If a Patek Philippe ladies’ watch were a real woman, she would probably be amused by her trendy, fashion-conscious sisters who go to town displaying their latest runway finds.
She would rather stay in a quiet corner, not really making eye contact, but attracting those with a keen eye for beauty and classic style.
Sandrine Stern, head of Patek Philippe’s creative team, calls it a “subtle shimmer.” She maintains they will never create a “blingy” watch. It is simply not in the 178-year-old company’s DNA.
Truth be told, it’s “far more difficult to create something pleasing to the eye but with simple timeless quality,” she added.
Deepa Chatrath, Patek Philippe general manager for Southeast Asia, proved this recently when she met with lifestyle journalists to present a selection from the company’s 200 ladies’ watch models from eight different families or design lines.
The rose gold Aquanaut, with its distinctive diamond-studded case and hypoallergenic high-tech composite white strap, has a self-winding mechanical movement, while the water resistant, white gold Nautilus recalls the shape of a ship’s porthole.
The minimalist rose gold Calatrava celebrates the Bauhaus aesthetic of “less is more,” while the more elaborately bejeweled Gondolo shimmers with art deco style.
Chatrath was wearing a yellow gold Twenty-4, another Patek Philippe classic, that she adores as it “goes with everything but is not an attention-grabber. You can wear it with jeans but it’s fancy enough for dinner out.”
Among the complications, the Diamond Ribbon Moonphase beckoned with its 273 graduated diamonds set in a spiral in its bezel and case, while the Annual Calendar always indicates the correct date each month (and needs to be adjusted only on March 1).
Then there was Patek Philippe’s latest stunner—the World Time Chronograph that simultaneously displays the time around the globe’s 24 zones. Called the Reference 7130, the quietly elegant timepiece was launched in 2011.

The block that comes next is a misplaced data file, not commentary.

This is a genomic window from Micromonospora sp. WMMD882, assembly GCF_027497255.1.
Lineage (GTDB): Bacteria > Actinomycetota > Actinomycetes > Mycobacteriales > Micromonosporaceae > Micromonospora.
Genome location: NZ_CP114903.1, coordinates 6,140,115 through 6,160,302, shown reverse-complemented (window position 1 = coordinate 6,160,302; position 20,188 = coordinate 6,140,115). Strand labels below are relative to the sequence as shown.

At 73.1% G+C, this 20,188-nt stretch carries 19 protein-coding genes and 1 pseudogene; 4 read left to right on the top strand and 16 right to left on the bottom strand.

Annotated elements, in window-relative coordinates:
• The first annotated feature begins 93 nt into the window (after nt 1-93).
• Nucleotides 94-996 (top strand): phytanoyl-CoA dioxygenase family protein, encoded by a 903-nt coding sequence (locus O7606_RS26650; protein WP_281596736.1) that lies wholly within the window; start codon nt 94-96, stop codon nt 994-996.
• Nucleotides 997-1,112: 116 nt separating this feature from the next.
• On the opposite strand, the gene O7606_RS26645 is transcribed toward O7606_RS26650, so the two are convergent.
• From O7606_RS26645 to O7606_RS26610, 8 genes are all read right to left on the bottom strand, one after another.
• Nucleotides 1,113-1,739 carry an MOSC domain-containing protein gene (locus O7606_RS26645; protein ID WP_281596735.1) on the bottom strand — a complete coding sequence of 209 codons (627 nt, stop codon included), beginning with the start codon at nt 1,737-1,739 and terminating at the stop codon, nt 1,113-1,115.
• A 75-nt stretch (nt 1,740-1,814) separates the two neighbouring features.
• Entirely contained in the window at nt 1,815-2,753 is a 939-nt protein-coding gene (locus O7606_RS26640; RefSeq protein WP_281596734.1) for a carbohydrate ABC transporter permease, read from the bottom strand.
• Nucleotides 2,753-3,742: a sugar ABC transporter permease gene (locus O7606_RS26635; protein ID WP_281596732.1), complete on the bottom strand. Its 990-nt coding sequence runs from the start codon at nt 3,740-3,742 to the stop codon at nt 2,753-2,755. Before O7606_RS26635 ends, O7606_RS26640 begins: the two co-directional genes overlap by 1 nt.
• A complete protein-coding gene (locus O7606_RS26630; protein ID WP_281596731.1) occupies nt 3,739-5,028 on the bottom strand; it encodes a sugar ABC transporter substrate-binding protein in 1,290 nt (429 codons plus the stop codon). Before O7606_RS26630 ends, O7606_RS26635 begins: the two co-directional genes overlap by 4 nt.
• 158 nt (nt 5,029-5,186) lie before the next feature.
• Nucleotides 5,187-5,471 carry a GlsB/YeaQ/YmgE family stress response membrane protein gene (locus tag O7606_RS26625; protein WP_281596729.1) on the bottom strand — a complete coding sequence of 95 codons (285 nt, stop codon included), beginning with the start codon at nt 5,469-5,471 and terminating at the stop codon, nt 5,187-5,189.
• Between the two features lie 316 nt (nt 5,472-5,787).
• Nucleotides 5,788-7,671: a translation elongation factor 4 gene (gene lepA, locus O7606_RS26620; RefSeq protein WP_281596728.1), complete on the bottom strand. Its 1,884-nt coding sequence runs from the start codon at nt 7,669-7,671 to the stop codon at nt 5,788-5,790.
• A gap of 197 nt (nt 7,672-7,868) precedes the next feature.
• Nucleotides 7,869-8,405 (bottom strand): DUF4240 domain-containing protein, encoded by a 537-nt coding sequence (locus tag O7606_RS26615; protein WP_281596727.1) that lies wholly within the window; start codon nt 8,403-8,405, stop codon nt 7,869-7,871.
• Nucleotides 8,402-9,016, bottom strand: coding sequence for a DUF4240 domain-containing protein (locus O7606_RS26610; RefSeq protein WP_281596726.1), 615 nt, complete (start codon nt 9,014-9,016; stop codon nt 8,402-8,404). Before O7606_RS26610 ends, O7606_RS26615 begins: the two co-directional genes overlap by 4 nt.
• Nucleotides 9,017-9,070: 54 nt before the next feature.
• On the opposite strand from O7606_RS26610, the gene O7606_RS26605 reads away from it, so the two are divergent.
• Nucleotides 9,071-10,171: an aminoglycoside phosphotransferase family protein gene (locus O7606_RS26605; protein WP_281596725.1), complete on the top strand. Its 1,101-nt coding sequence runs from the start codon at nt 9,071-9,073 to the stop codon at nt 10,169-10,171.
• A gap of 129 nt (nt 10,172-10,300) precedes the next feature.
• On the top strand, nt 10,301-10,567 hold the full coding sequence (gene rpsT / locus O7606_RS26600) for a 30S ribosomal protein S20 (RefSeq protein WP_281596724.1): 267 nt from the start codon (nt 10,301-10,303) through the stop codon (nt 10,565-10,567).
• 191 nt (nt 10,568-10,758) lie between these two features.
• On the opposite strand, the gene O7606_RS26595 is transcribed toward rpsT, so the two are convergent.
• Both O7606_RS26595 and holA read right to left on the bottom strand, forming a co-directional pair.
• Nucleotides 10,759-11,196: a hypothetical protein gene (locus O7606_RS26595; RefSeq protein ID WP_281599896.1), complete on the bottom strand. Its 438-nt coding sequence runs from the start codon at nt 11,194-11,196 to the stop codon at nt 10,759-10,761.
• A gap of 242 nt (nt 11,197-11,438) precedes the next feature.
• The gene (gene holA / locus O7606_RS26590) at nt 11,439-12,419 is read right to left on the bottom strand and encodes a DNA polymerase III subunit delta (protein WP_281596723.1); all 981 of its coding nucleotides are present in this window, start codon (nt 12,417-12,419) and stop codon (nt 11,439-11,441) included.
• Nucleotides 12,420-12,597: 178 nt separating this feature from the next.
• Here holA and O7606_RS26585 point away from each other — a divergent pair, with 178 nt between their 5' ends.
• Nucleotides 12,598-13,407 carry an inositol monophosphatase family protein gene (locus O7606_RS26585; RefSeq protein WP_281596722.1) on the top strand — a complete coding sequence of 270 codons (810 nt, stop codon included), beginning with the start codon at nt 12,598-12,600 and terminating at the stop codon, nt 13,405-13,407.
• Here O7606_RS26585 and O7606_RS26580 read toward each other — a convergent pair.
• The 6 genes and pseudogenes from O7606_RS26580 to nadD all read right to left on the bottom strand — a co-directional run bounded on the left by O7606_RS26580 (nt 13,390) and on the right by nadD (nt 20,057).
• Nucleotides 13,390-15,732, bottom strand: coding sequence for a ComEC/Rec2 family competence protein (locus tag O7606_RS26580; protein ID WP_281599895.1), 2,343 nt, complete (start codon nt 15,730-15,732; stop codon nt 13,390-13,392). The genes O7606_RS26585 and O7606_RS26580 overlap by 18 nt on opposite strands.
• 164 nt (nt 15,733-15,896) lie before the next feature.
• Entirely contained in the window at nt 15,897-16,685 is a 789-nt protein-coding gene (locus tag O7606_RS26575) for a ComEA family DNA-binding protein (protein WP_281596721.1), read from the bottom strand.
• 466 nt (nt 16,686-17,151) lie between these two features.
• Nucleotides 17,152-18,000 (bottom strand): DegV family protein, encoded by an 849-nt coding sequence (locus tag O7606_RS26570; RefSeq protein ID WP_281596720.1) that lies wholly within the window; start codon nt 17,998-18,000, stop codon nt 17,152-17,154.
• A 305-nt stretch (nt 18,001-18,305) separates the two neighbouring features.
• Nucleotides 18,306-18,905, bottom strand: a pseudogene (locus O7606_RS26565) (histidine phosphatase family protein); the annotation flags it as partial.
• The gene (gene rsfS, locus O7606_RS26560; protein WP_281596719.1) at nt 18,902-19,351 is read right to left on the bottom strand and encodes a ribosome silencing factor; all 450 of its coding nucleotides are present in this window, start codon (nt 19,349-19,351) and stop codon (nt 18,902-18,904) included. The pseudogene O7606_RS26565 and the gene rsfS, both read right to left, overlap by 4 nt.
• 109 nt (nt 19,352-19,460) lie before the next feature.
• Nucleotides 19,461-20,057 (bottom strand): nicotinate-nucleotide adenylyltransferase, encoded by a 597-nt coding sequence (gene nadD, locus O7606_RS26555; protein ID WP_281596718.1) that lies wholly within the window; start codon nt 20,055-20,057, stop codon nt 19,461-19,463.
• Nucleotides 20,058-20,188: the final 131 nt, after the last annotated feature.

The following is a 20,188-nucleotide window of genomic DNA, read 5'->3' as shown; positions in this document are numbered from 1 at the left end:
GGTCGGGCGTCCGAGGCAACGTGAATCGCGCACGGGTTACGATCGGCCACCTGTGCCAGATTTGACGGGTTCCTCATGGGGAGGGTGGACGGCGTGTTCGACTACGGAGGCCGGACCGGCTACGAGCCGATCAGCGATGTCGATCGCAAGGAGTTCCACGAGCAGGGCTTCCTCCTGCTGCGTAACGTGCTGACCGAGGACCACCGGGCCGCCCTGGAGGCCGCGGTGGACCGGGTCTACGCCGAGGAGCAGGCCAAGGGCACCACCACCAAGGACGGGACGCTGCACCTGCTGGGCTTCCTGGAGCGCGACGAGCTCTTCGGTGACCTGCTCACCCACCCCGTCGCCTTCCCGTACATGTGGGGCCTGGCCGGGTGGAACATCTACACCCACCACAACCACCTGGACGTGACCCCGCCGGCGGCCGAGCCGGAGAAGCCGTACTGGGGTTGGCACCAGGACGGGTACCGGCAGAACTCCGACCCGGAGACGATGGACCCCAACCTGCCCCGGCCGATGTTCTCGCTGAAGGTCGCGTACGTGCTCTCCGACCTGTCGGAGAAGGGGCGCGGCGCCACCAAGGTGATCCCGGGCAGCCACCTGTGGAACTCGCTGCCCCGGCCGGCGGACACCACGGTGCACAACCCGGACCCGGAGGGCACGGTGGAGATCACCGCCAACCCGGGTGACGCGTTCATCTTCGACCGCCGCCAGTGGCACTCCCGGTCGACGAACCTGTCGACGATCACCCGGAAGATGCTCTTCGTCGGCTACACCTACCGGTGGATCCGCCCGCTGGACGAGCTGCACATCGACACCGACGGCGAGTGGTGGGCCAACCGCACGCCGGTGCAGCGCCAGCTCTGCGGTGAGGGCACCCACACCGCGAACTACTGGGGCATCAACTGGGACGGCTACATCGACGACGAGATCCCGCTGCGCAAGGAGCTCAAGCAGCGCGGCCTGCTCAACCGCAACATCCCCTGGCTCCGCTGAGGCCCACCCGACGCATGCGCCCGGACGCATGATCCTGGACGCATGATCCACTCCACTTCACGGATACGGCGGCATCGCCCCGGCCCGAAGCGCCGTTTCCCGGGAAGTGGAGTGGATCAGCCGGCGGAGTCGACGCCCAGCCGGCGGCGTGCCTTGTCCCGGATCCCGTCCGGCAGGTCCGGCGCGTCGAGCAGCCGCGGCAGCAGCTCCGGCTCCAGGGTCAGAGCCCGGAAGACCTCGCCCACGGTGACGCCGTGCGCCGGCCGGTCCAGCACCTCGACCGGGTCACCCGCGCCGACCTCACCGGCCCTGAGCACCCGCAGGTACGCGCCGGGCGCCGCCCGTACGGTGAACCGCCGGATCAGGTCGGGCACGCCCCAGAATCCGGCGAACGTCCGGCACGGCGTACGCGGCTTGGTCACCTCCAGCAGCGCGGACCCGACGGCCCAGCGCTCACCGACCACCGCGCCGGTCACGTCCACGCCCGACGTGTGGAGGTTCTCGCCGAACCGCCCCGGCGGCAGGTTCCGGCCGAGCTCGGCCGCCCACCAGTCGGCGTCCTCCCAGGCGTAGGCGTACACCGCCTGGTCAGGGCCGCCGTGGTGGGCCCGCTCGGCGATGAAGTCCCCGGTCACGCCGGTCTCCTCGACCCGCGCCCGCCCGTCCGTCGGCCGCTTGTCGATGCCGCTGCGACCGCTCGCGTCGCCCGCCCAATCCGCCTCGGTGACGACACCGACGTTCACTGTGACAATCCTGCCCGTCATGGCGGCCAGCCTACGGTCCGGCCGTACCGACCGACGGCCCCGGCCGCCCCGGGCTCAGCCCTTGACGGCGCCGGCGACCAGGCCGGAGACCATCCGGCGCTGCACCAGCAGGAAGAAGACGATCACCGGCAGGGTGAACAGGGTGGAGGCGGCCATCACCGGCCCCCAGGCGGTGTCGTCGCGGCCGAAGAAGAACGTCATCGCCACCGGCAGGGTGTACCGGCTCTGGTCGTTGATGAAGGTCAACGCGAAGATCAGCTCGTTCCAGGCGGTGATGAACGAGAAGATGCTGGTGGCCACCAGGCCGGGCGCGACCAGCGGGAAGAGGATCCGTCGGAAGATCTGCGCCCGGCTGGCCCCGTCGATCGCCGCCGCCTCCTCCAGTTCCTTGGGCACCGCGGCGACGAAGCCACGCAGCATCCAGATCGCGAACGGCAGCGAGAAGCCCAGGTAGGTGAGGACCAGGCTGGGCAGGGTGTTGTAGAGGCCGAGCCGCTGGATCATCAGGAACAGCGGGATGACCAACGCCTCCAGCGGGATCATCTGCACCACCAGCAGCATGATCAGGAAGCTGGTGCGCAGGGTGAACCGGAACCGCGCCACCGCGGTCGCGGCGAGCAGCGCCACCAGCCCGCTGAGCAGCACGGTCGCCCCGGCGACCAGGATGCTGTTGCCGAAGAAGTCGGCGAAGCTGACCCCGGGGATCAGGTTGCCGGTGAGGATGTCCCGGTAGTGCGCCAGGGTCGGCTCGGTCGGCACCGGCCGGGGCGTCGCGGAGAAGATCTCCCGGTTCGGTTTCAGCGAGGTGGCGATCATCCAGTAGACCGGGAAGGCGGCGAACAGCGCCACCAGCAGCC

Chatrath noted that other luxury watches have never done a women’s series. However, Patek Philippe asserts that “women are not an afterthought,” she said.
Chatrath added that while watches will not replace a woman’s love for jewelry, Patek Philippe ladies’ watches stand out because of the skill and knowledge that come with each piece.
Established in 1839, Patek Philippe is considered the last and oldest independent family-owned watch manufacturer in the world. Its timepieces are known for superior precision, dependability, functionality, aesthetics, style and finissage. (Its classic advertising line goes: “You never really own a Patek Philippe, you only look after it for the next generation.”)
Any self-respecting watch collector would not consider his or her stash complete without a Patek Philippe, as these lovelies are regarded as “the benchmark of haute horologie.”
Stern pointed out that all Patek Philippe watches are hand-finished, finely detailed and do not adhere to fashion trends. (Slowly coming to an end at the moment is the reign of bulky watches made by other companies.)
She also asserted that Patek Philippe has “a very strong women’s collection” that is not simply based on the company’s men’s watches.
“We do not design for a specific moment but for the future,” Stern explained.